Colby College’s Will King (14) draws the foul as he drives to the hoop on Thomas College’s James Thomas Phelan (24) in the first half of a game Tuesday in Waterville. Michael G. Seamans/Morning Sentinel

WATERVILLE — In the middle of the first half Tuesday night, the Colby men’s basketball team got white-hot and rolled to a 101-58 victory over Thomas in a non-conference game at the Crook Center.

The Mules (3-0) were hitting shots, making the extra pass, diving for loose balls. They managed to put together a 26-0 run in the first half and capped the game with an 18-0 run late in the second half. They were playing like a team with something to prove.

And that’s because they are.

Last season, Colby finished 12-13, including 3-7 in the New England Small College Athletic Conference (NESCAC). The Mules, who are only three seasons removed from a trip to the NCAA Division III tournament, played a full season last winter the coronavirus pandemic cut short the 2020-21 season.

“We definitely have a great group of seniors back, we only graduated one (player),” Colby head coach Damien Strahorn said. “Last year was a great opportunity to learn. The year didn’t finish the way we anticipated it. Coming off the COVID year certainly presented some challenges. That group had a chance for the first time, outside of Will (King) and Noah (Tyson), to get their first collegiate minutes. Hopefully, that experience helped us to understand how important the spring, summer and fall work was.”

“I give this group a ton of credit,” Strahorn continued. “They came in with a great approach to rebound from where we were a year ago. It’s a long process and a long year, but they’re working incredibly hard in practice and growing together. They’re playing (well) at both ends. We have the chance to have a really nice year.”


Colby College’s Will King (14) dishes the ball to teammate Liam O’Connell (0) as he is defended by Thomas College’s James Thomas Phelan during a game Tuesday in Waterville. Michael G. Seamans/Morning Sentinel

Colby returns a veteran roster. Among the returnees is senior guard Noah Tyson, who led the Mules in scoring (13.3 points per game) and rebounds (7.3 per game) last season. Forward Jack Lawson averaged 10.9 points per game last year as a freshman. Senior guard Will King averaged 9.9 points per game last year.

“We move the ball (on offense), we play fun, we play fast,” Tyson said. “It’s a lot of fun to be a part of, but I think we’re also hard to guard. I think we showed that (Tuesday night).”

Senior guard Cooper Wirkala, an Oceanside High School graduate, played 20 games for the Mules last season, mostly off the bench. On Tuesday night, Wirkala had a career game, scoring 35 points, hitting 10 3-pointers in the process. Wirkala scored 23 points in the first half alone, just eight points from breaking a program record set by Matt Hancock, who scored 30 points in the first half of a game against Tufts in 1988.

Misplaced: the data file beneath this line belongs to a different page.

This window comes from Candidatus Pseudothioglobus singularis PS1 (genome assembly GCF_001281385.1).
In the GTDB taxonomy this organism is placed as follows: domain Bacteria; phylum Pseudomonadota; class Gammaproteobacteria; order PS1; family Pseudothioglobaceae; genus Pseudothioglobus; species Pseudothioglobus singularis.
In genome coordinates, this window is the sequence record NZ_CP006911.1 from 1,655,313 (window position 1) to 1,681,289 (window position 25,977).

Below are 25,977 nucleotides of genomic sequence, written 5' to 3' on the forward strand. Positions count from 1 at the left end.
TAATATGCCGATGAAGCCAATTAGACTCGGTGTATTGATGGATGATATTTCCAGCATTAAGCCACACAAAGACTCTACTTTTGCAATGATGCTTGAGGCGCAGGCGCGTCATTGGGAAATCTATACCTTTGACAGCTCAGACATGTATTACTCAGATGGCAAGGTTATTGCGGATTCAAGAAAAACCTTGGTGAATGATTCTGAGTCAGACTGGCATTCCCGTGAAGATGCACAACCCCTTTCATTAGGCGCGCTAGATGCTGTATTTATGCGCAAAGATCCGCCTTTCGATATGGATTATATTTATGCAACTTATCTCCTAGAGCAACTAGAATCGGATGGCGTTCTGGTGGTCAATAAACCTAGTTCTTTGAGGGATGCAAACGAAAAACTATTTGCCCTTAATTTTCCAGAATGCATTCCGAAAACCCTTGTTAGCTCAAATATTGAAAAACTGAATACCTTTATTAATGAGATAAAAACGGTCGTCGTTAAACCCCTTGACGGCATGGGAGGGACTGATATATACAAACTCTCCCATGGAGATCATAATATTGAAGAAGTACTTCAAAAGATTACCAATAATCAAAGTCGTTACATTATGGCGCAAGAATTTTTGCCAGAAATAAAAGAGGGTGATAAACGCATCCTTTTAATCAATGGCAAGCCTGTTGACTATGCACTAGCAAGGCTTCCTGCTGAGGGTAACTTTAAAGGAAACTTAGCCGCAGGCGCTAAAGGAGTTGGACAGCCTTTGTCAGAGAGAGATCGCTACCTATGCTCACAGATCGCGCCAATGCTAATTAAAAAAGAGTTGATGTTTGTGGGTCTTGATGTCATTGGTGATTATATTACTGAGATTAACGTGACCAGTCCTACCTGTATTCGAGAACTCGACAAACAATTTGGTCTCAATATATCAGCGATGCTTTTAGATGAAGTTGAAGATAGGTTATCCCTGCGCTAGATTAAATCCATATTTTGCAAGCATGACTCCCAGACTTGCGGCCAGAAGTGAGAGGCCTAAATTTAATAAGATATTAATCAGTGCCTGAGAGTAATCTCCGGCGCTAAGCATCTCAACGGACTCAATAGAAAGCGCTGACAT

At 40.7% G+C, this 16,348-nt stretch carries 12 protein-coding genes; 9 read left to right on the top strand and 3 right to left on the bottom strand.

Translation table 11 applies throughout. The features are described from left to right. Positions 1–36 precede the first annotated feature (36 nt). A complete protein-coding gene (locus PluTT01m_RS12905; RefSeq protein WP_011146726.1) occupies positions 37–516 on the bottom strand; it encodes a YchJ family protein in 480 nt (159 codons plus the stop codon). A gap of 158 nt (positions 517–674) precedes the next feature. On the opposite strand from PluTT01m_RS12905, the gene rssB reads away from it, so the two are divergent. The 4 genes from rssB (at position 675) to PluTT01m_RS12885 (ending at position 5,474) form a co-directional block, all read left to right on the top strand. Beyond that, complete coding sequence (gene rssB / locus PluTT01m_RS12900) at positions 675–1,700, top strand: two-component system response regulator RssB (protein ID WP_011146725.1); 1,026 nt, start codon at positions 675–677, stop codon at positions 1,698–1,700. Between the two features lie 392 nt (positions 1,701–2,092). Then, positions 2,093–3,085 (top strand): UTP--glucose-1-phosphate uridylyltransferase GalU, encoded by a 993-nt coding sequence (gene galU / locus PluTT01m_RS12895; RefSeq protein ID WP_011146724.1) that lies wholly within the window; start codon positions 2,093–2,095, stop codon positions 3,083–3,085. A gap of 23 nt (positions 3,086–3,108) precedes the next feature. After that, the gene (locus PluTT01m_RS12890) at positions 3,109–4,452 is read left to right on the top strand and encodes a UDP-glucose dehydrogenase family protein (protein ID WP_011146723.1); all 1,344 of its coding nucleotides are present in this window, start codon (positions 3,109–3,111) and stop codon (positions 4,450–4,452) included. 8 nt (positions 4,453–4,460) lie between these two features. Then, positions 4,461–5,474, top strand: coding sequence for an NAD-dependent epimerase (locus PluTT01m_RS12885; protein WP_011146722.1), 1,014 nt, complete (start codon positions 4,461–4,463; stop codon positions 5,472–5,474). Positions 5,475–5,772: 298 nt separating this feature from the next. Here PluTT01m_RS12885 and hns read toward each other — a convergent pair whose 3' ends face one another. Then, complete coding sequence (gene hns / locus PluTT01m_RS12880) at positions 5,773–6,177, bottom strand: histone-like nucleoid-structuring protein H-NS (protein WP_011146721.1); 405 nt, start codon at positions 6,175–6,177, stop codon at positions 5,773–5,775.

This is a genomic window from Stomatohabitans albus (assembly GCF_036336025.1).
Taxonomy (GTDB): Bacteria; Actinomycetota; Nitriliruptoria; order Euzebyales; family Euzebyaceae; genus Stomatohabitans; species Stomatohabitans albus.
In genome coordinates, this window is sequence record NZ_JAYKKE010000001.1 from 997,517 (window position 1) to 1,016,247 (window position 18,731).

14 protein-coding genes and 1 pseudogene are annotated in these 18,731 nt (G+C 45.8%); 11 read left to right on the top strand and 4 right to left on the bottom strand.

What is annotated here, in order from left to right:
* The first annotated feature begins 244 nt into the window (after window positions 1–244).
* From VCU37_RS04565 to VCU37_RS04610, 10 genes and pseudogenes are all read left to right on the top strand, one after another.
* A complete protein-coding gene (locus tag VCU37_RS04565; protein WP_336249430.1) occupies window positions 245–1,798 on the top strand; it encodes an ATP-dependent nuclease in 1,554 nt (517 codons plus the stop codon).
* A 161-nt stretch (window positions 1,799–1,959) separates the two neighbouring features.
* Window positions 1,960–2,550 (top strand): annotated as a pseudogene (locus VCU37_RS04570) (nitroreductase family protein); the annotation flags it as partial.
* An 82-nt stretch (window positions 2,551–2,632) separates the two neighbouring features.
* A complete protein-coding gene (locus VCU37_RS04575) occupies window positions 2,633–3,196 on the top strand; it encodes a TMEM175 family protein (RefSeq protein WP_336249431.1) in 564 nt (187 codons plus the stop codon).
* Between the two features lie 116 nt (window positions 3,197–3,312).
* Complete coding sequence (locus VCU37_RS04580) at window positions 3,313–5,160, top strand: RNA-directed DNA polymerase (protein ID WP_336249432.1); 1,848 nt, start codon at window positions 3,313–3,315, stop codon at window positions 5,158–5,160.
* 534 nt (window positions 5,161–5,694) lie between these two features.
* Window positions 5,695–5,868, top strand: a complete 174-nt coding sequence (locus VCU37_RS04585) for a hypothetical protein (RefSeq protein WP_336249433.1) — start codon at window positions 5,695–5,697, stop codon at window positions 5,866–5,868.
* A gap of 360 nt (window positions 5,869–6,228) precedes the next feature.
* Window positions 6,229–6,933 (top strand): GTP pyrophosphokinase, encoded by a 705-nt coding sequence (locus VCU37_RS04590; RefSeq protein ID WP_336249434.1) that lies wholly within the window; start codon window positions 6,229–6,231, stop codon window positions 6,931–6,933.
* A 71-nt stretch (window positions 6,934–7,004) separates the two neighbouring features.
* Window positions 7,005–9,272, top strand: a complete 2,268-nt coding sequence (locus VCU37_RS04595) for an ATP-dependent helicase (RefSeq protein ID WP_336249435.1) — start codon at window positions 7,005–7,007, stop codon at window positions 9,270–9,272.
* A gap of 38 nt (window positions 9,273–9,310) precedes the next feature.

“Last year was such a learning experience for all of us,” Wirkala said. “We kind of thought we’d go out there and kind of win every game. This year, I think we’re kind of turning a corner. With it being my last year, I’m hoping we just go on a run and have a great season.”

Colby is already getting production from freshman guard Max Poulton, who has averaged 14 points per game through the first three contests, including 21 points in a 99-95 overtime win over Saint Joseph’s College in the season opener Nov. 11.

Colby will have plenty of competition within the NESCAC. Aside from the usual Maine rivals, Bates and Bowdoin, Wesleyan (9-1) finished with the best conference record last season, followed by Tufts (8-2) and Middlebury (7-3).

“I just think we’re battle-tested this year,” Tyson said. “Obviously, a lot of ups and downs last year, especially coming off my sophomore year and into my junior year. I think we had pretty high expectations (last year). Through that, I think we learned how to lose some games and also how to win some games. This year, I think we’re finding out early that there’s no days off, we can’t take anybody for granted. If we come out here and play the game we’re supposed to play, kind of handle business on our end, we feel pretty confident it will take care of itself and it’ll work out for us.”

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